United States District Court, M.D. Florida, Orlando Division
E. MENDOZA, UNITED STATES DISTRICT JUDGE.
CAUSE is before the Court on Plaintiffs' Motion and
Memorandum for Leave to Proceed Anonymously (“Motion,
” Doc. 22) and Defendant's Response (Doc. 23).
United States Magistrate Judge Karla R. Spaulding issued a
Report and Recommendation (Doc. 24), which recommends denying
the Motion. Plaintiffs filed Objections (Doc. 27), and
Defendant filed a Response to Plaintiffs' Objections
(Doc. 31). As set forth below, while the Court agrees with
Judge Spaulding that Plaintiffs initially failed to meet
their burden with their four-page, unsupported Motion, they
subsequently supported the Motion with sufficient caselaw and
evidence to persuade the Court that the Motion should be
Plaintiffs challenge the
constitutionality of section 943.0435 of the Florida Statutes
(“the Act”), which sets forth Florida's
sexual offender registration and notification requirements.
(Am. Compl., Doc. 11, at 1-2). Each of the Plaintiffs was
convicted of a crime subjecting them to the requirements of
the Act. (Id. at 4-50). Plaintiffs allege that the
Act violates the Ex Post Facto and Contracts Clauses of the
United States Constitution, the Due Process Clause of the
Fourteenth Amendment, and the First, Fifth, and Eighth
Amendments of the United States Constitution. (Id.
at 2). Plaintiffs are now seeking leave to proceed
anonymously, arguing that being forced to proceed under their
own names will require them to disclose matters of the utmost
intimacy and will subject them to physical violence and
Rule of Civil Procedure 10(b) states that “[t]he title
of the complaint must name all the parties.”
“This rule serves more than administrative convenience.
It protects the public's legitimate interest in knowing
all of the facts involved, including the identities of the
parties.” Doe v. Frank, 951 F.2d 320, 322
(11th Cir. 1992). “The ultimate test for permitting a
plaintiff to proceed anonymously is whether the plaintiff has
a substantial privacy right which outweighs the customary and
constitutionally-embedded presumption of openness in judicial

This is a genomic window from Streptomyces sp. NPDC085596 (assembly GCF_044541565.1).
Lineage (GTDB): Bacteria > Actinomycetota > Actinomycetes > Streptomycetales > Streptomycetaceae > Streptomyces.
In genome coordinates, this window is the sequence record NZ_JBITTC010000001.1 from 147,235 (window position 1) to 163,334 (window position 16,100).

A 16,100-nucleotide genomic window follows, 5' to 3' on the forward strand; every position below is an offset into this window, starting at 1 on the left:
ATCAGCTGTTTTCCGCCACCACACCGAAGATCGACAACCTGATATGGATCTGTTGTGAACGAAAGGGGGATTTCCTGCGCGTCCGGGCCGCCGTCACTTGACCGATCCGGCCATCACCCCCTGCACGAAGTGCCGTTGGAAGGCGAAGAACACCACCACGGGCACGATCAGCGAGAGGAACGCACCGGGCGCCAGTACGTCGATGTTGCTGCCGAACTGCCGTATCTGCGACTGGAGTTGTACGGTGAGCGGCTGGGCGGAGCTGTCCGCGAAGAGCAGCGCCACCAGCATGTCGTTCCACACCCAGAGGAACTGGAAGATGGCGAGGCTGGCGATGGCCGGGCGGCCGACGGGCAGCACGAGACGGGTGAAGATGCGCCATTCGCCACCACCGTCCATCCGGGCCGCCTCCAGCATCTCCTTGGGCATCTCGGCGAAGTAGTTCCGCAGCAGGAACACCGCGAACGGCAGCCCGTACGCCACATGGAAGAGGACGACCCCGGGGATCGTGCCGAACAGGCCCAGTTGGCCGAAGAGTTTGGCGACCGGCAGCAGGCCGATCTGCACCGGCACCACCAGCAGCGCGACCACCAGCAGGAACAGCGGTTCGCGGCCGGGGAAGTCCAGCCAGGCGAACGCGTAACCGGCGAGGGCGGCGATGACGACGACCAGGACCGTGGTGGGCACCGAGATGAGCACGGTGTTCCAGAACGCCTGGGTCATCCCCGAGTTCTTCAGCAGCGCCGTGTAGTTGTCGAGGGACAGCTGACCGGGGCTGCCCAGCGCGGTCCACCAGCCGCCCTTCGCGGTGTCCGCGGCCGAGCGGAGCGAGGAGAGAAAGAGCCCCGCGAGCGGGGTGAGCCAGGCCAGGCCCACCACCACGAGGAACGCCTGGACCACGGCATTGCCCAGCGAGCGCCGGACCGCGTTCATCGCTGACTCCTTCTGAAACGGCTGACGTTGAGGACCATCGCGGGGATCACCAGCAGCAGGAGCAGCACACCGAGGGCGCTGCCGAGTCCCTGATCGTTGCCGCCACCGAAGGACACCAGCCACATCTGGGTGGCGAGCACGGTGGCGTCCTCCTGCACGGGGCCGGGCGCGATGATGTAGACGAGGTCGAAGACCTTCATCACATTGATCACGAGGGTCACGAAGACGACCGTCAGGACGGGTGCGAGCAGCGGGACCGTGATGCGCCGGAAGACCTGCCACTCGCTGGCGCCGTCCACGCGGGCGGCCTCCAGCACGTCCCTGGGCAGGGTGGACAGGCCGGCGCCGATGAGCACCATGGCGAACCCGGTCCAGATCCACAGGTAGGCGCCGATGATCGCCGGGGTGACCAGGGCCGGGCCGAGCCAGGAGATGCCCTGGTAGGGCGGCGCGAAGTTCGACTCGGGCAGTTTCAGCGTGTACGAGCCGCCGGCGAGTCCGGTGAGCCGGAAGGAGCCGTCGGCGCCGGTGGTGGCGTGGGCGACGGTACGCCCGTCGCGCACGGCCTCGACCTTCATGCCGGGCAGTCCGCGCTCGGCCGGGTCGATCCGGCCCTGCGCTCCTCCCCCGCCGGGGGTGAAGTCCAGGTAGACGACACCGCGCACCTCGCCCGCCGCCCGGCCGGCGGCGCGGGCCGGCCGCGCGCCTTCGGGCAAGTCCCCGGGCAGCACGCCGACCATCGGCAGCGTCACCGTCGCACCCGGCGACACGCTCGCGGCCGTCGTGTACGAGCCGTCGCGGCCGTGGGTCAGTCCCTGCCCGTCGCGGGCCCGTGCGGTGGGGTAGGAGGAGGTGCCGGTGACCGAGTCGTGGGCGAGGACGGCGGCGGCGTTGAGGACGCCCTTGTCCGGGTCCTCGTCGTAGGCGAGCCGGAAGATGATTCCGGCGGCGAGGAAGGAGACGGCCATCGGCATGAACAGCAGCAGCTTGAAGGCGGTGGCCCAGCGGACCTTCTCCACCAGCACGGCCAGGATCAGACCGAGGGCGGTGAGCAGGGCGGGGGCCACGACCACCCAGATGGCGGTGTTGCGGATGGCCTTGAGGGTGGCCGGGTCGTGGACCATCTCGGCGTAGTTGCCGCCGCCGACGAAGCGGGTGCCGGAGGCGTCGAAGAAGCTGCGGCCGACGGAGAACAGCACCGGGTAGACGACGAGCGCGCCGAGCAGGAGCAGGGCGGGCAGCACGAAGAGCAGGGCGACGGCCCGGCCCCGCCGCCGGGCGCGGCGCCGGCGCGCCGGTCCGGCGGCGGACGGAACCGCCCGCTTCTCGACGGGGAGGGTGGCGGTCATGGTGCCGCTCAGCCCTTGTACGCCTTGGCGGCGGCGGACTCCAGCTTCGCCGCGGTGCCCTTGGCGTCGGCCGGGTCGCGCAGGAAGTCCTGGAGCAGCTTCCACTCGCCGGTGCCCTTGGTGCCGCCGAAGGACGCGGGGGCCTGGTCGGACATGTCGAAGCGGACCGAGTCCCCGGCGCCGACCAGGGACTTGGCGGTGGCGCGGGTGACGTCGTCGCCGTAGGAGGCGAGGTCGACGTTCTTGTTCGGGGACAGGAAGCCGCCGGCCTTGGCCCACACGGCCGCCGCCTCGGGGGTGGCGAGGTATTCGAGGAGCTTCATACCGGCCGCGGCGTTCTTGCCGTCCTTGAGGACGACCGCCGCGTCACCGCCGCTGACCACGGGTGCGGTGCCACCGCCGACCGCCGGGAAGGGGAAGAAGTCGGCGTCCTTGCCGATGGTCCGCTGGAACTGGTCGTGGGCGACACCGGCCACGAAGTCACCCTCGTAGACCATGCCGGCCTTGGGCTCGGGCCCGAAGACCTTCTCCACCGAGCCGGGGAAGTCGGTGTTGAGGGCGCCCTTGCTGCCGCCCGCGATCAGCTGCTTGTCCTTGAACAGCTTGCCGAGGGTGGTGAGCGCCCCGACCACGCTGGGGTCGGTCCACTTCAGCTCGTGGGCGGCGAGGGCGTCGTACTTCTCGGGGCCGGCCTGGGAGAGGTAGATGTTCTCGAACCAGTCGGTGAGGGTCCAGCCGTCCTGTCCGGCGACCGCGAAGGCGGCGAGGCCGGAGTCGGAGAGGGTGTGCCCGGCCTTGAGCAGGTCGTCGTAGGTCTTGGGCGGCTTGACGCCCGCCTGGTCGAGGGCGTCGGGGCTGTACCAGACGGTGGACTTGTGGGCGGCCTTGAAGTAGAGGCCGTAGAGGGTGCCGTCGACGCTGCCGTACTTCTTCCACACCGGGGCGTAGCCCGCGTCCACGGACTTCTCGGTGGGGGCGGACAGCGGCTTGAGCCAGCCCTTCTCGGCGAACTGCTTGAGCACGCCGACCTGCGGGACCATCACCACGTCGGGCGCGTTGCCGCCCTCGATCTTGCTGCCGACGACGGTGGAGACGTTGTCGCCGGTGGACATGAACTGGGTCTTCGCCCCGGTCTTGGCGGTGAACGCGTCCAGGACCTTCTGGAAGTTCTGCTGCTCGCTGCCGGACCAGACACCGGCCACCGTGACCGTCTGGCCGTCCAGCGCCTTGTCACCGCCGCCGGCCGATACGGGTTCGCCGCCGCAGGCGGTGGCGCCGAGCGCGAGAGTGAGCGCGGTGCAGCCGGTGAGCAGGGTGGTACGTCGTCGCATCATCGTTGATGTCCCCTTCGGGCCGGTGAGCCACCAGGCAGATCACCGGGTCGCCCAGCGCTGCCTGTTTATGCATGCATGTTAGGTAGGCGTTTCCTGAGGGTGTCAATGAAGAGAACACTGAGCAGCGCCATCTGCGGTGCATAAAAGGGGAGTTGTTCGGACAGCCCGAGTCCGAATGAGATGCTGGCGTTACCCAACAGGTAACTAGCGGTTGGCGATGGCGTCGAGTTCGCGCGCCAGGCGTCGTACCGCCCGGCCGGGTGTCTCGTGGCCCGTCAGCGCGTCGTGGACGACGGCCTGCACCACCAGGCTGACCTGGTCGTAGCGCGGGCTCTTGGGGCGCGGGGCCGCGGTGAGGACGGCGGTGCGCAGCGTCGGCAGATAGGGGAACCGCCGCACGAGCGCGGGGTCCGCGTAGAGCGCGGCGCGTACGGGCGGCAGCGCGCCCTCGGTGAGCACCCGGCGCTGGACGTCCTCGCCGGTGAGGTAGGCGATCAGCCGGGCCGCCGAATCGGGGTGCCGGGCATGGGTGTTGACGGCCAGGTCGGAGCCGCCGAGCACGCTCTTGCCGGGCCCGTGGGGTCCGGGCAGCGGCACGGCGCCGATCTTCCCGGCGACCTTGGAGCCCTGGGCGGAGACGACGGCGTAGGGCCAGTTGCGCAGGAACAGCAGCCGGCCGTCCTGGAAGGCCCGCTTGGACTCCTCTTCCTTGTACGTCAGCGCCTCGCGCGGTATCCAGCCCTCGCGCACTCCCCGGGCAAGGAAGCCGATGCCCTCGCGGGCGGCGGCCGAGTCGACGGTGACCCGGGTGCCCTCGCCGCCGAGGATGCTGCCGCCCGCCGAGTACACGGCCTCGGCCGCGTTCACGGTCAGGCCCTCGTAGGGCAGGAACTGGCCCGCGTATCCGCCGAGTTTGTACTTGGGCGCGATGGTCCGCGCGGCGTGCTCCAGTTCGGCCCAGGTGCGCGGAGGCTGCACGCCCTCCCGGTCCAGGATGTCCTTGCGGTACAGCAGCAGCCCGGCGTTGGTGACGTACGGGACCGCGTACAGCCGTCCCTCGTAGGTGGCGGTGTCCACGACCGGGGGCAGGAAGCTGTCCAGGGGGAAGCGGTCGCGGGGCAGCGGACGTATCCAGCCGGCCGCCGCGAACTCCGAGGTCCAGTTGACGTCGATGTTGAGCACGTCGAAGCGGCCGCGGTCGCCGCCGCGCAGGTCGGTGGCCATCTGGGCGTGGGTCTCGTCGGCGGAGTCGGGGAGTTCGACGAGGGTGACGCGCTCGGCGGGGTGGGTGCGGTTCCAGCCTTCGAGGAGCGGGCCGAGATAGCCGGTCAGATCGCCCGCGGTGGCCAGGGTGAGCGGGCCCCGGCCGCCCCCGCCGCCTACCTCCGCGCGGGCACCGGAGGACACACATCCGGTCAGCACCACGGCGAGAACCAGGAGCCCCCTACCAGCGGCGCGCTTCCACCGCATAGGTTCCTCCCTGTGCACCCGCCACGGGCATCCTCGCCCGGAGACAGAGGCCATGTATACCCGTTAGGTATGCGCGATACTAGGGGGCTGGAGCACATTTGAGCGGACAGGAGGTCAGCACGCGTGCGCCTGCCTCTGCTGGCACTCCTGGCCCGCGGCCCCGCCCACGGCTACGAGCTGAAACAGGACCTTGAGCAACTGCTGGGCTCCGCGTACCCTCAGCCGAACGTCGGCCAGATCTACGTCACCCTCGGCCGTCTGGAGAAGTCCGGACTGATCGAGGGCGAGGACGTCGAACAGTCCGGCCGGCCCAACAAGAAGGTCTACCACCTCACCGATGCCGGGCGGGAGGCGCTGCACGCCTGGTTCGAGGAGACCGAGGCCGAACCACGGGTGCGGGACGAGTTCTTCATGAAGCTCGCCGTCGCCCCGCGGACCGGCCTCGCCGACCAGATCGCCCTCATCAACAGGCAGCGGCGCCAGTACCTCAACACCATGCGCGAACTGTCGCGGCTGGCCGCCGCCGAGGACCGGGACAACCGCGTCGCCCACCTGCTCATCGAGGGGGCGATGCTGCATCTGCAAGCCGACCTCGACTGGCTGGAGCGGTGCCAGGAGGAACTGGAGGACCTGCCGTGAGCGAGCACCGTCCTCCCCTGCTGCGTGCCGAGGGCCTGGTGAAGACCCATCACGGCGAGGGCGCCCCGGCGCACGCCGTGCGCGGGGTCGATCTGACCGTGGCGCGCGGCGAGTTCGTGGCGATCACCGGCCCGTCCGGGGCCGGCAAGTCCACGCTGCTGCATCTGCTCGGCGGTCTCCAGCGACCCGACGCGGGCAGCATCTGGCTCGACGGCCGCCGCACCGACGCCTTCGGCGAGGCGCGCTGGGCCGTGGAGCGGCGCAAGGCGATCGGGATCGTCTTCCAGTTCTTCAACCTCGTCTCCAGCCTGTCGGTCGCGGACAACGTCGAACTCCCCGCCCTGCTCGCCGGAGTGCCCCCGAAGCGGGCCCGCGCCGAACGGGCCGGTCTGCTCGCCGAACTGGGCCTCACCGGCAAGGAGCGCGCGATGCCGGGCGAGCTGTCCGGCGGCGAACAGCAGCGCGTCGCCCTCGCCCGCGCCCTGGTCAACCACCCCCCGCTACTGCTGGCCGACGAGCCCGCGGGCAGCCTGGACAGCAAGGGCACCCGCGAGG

proceedings.” Id. at 323 (quotation omitted).
In making this determination, “the court should
carefully review all the circumstances of a given case and
then decide whether the customary practice of disclosing the
plaintiff's identity should yield to the plaintiff's
privacy concerns.” Plaintiff B v. Francis, 631
F.3d 1310, 1316 (11th Cir. 2011). Factors that are commonly
considered in this analysis include: (1) whether the
plaintiffs are challenging governmental activity; (2) whether
the plaintiffs will be required to disclose information of
the utmost intimacy; (3) whether the plaintiffs would be
compelled to admit their intention to engage in illegal
conduct; (4) whether the plaintiffs are minors; (5) whether
the plaintiffs will be subject to threats of violence by
proceeding under their own names; and (6) whether proceeding
anonymously will be fundamentally unfair to the defendant.
Id.; Frank, 951 F.2d at 323.
do not contend that this litigation could result in
Plaintiffs being compelled to admit their intention to engage
in illegal conduct nor is any Plaintiff alleged to be a
minor. The parties dispute whether the remaining factors and
other surrounding circumstances weigh in favor of allowing
Plaintiffs to proceed anonymously. Each will be addressed in
undisputed that Plaintiffs are challenging governmental
activity. However, this factor does not necessarily weigh in
favor of allowing Plaintiffs to proceed anonymously, it
merely mitigates the prejudice against Defendant because the
suit does not pose a risk of injury to the government's
reputation. Frank, 951 F.2d at 323-24. Thus, this
factor is neutral.
Information of the Utmost Intimacy
of the utmost intimacy that might justify allowing a
plaintiff to proceed anonymously has generally been found to
involve matters such as birth control, abortion,
homosexuality, transexuality, mental illness, welfare rights
of illegitimate children, and prayer and personal religious
beliefs.” Doe v. Compact Info. Sys., Inc.,
3:13-cv-5013-M, 2015 WL 11022761, at *4 (N.D. Tex. Jan. 26,
2015); Rowe v. Burton, 884 F.Supp. 1372, 1386 (D.
Alaska 1994). On the other hand, “[c]ourts have refused
requests to proceed anonymously in actions involving economic
matters, challenges to selective service registration, sexual
harassment under Title VII, termination of employment due to
alcoholism, and AIDS.” Rowe, 884 F.Supp. at
1386. “Moreover, even sexual assault (a matter
indisputably of a highly sensitive and personal nature) has
not been found to be so compelling in regard to its intimate
nature as to permit plaintiffs to proceed anonymously in
instances where the plaintiff is pursuing an action against
the alleged abuser.” Compact Info. Sys., Inc.,
2015 WL 11022761, at *4.
assert that because this litigation requires them to disclose
information regarding their underlying convictions, this
factor weighs in favor of anonymity. In the Report and
Recommendation, however, Judge Spaulding accurately explained
that the underlying convictions are already in the public
record and do not constitute matters of utmost intimacy.
(Doc. 24 at 4). This Court agrees. See Femedeer v.
Haun, 227 F.3d 1244, 1246 (10th Cir. 2000) (“While
we appreciate Appellee's interest in attempting to
prevent disclosure of his status as a sex offender, such
disclosure has presumably already occurred in the underlying
conviction.”); Rowe, 884 F.Supp. at 1387-88
(“[P]laintiffs here seek to limit dissemination of a
fact already public: that [they] have each pled no contest to
a sex offense. . . . [T]here simply is no disclosure of an
intensely private fact because the information is
already within the public domain.”). Accordingly, this
factor does not provide a basis for Plaintiffs to proceed